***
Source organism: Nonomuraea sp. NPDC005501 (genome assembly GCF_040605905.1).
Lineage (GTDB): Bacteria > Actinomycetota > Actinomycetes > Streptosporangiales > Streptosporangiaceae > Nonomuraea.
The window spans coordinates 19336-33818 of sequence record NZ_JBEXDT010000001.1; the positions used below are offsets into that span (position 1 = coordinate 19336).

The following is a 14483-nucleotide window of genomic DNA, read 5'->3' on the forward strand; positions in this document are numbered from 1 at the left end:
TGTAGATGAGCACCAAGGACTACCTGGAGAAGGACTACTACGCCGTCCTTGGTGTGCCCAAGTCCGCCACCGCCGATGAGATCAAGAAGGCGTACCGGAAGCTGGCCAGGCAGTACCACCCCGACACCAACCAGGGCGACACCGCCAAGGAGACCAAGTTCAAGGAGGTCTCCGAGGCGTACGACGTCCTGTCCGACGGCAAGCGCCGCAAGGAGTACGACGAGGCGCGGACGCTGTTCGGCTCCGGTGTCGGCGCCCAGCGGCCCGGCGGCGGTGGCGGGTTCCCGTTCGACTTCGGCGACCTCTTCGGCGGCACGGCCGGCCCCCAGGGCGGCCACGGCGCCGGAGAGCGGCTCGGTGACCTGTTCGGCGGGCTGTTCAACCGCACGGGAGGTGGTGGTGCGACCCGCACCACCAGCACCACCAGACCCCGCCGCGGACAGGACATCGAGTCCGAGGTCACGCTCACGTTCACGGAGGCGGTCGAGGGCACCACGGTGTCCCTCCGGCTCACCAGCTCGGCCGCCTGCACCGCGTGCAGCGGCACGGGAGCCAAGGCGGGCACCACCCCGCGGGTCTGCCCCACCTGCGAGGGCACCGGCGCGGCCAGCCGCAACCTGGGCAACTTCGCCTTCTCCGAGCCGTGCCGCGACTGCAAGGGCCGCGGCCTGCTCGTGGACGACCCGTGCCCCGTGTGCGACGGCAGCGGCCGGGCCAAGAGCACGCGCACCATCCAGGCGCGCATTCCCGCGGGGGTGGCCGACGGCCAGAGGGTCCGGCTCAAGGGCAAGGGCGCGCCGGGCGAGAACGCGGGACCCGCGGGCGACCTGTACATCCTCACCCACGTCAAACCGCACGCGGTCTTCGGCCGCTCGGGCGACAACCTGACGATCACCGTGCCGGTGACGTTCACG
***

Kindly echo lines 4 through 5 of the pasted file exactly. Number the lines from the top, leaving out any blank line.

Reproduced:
The following is a 14483-nucleotide window of genomic DNA, read 5'->3' on the forward strand; positions in this document are numbered from 1 at the left end:
TGTAGATGAGCACCAAGGACTACCTGGAGAAGGACTACTACGCCGTCCTTGGTGTGCCCAAGTCCGCCACCGCCGATGAGATCAAGAAGGCGTACCGGAAGCTGGCCAGGCAGTACCACCCCGACACCAACCAGGGCGACACCGCCAAGGAGACCAAGTTCAAGGAGGTCTCCGAGGCGTACGACGTCCTGTCCGACGGCAAGCGCCGCAAGGAGTACGACGAGGCGCGGACGCTGTTCGGCTCCGGTGTCGGCGCCCAGCGGCCCGGCGGCGGTGGCGGGTTCCCGTTCGACTTCGGCGACCTCTTCGGCGGCACGGCCGGCCCCCAGGGCGGCCACGGCGCCGGAGAGCGGCTCGGTGACCTGTTCGGCGGGCTGTTCAACCGCACGGGAGGTGGTGGTGCGACCCGCACCACCAGCACCACCAGACCCCGCCGCGGACAGGACATCGAGTCCGAGGTCACGCTCACGTTCACGGAGGCGGTCGAGGGCACCACGGTGTCCCTCCGGCTCACCAGCTCGGCCGCCTGCACCGCGTGCAGCGGCACGGGAGCCAAGGCGGGCACCACCCCGCGGGTCTGCCCCACCTGCGAGGGCACCGGCGCGGCCAGCCGCAACCTGGGCAACTTCGCCTTCTCCGAGCCGTGCCGCGACTGCAAGGGCCGCGGCCTGCTCGTGGACGACCCGTGCCCCGTGTGCGACGGCAGCGGCCGGGCCAAGAGCACGCGCACCATCCAGGCGCGCATTCCCGCGGGGGTGGCCGACGGCCAGAGGGTCCGGCTCAAGGGCAAGGGCGCGCCGGGCGAGAACGCGGGACCCGCGGGCGACCTGTACATCCTCACCCACGTCAAACCGCACGCGGTCTTCGGCCGCTCGGGCGACAACCTGACGATCACCGTGCCGGTGACGTTCACG